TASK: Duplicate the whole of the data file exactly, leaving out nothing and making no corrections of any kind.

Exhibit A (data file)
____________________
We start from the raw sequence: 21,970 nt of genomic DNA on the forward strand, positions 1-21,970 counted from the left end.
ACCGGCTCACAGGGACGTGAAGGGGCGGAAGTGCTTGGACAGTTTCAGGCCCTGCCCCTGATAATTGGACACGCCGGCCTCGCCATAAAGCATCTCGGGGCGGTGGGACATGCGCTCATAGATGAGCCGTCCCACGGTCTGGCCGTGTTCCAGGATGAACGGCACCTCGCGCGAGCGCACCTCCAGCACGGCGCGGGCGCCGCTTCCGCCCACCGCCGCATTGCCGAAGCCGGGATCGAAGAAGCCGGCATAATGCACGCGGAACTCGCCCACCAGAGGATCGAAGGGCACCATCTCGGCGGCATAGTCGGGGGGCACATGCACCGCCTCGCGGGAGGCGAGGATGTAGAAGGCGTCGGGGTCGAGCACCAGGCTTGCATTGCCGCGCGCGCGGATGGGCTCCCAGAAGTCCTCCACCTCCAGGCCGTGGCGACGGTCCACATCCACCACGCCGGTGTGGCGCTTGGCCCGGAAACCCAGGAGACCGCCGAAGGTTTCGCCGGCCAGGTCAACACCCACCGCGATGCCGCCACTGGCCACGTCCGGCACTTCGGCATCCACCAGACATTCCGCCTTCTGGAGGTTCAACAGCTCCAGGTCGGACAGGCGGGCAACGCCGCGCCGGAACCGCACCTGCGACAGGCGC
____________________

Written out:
We start from the raw sequence: 21,970 nt of genomic DNA on the forward strand, positions 1-21,970 counted from the left end.
ACCGGCTCACAGGGACGTGAAGGGGCGGAAGTGCTTGGACAGTTTCAGGCCCTGCCCCTGATAATTGGACACGCCGGCCTCGCCATAAAGCATCTCGGGGCGGTGGGACATGCGCTCATAGATGAGCCGTCCCACGGTCTGGCCGTGTTCCAGGATGAACGGCACCTCGCGCGAGCGCACCTCCAGCACGGCGCGGGCGCCGCTTCCGCCCACCGCCGCATTGCCGAAGCCGGGATCGAAGAAGCCGGCATAATGCACGCGGAACTCGCCCACCAGAGGATCGAAGGGCACCATCTCGGCGGCATAGTCGGGGGGCACATGCACCGCCTCGCGGGAGGCGAGGATGTAGAAGGCGTCGGGGTCGAGCACCAGGCTTGCATTGCCGCGCGCGCGGATGGGCTCCCAGAAGTCCTCCACCTCCAGGCCGTGGCGACGGTCCACATCCACCACGCCGGTGTGGCGCTTGGCCCGGAAACCCAGGAGACCGCCGAAGGTTTCGCCGGCCAGGTCAACACCCACCGCGATGCCGCCACTGGCCACGTCCGGCACTTCGGCATCCACCAGACATTCCGCCTTCTGGAGGTTCAACAGCTCCAGGTCGGACAGGCGGGCAACGCCGCGCCGGAACCGCACCTGCGACAGGCGC